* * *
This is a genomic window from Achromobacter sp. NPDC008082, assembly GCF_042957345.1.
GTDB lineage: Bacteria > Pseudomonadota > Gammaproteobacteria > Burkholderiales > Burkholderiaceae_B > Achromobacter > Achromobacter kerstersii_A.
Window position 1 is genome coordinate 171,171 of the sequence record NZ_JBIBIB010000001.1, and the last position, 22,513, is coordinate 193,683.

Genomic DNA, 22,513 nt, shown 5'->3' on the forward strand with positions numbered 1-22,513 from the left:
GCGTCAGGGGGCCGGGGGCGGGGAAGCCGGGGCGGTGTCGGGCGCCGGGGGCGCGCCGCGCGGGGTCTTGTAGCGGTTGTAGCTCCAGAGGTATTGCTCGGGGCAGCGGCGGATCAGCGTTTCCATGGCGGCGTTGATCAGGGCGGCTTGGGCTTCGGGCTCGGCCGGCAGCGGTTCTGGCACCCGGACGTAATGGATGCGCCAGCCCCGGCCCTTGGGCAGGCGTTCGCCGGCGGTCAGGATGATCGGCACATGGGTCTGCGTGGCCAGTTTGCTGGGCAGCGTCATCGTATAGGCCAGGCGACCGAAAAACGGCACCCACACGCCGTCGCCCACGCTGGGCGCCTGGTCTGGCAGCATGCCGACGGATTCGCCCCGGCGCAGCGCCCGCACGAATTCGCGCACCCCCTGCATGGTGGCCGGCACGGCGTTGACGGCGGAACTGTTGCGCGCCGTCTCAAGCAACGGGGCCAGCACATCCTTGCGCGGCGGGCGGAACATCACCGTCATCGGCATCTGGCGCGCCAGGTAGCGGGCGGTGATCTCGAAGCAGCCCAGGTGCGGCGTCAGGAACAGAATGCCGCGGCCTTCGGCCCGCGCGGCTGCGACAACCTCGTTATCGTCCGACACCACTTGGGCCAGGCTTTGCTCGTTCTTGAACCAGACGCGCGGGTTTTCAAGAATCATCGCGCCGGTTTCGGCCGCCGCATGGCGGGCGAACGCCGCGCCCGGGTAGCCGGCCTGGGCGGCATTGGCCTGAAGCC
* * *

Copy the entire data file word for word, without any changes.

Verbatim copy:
This is a genomic window from Achromobacter sp. NPDC008082, assembly GCF_042957345.1.
GTDB lineage: Bacteria > Pseudomonadota > Gammaproteobacteria > Burkholderiales > Burkholderiaceae_B > Achromobacter > Achromobacter kerstersii_A.
Window position 1 is genome coordinate 171,171 of the sequence record NZ_JBIBIB010000001.1, and the last position, 22,513, is coordinate 193,683.

Genomic DNA, 22,513 nt, shown 5'->3' on the forward strand with positions numbered 1-22,513 from the left:
GCGTCAGGGGGCCGGGGGCGGGGAAGCCGGGGCGGTGTCGGGCGCCGGGGGCGCGCCGCGCGGGGTCTTGTAGCGGTTGTAGCTCCAGAGGTATTGCTCGGGGCAGCGGCGGATCAGCGTTTCCATGGCGGCGTTGATCAGGGCGGCTTGGGCTTCGGGCTCGGCCGGCAGCGGTTCTGGCACCCGGACGTAATGGATGCGCCAGCCCCGGCCCTTGGGCAGGCGTTCGCCGGCGGTCAGGATGATCGGCACATGGGTCTGCGTGGCCAGTTTGCTGGGCAGCGTCATCGTATAGGCCAGGCGACCGAAAAACGGCACCCACACGCCGTCGCCCACGCTGGGCGCCTGGTCTGGCAGCATGCCGACGGATTCGCCCCGGCGCAGCGCCCGCACGAATTCGCGCACCCCCTGCATGGTGGCCGGCACGGCGTTGACGGCGGAACTGTTGCGCGCCGTCTCAAGCAACGGGGCCAGCACATCCTTGCGCGGCGGGCGGAACATCACCGTCATCGGCATCTGGCGCGCCAGGTAGCGGGCGGTGATCTCGAAGCAGCCCAGGTGCGGCGTCAGGAACAGAATGCCGCGGCCTTCGGCCCGCGCGGCTGCGACAACCTCGTTATCGTCCGACACCACTTGGGCCAGGCTTTGCTCGTTCTTGAACCAGACGCGCGGGTTTTCAAGAATCATCGCGCCGGTTTCGGCCGCCGCATGGCGGGCGAACGCCGCGCCCGGGTAGCCGGCCTGGGCGGCATTGGCCTGAAGCC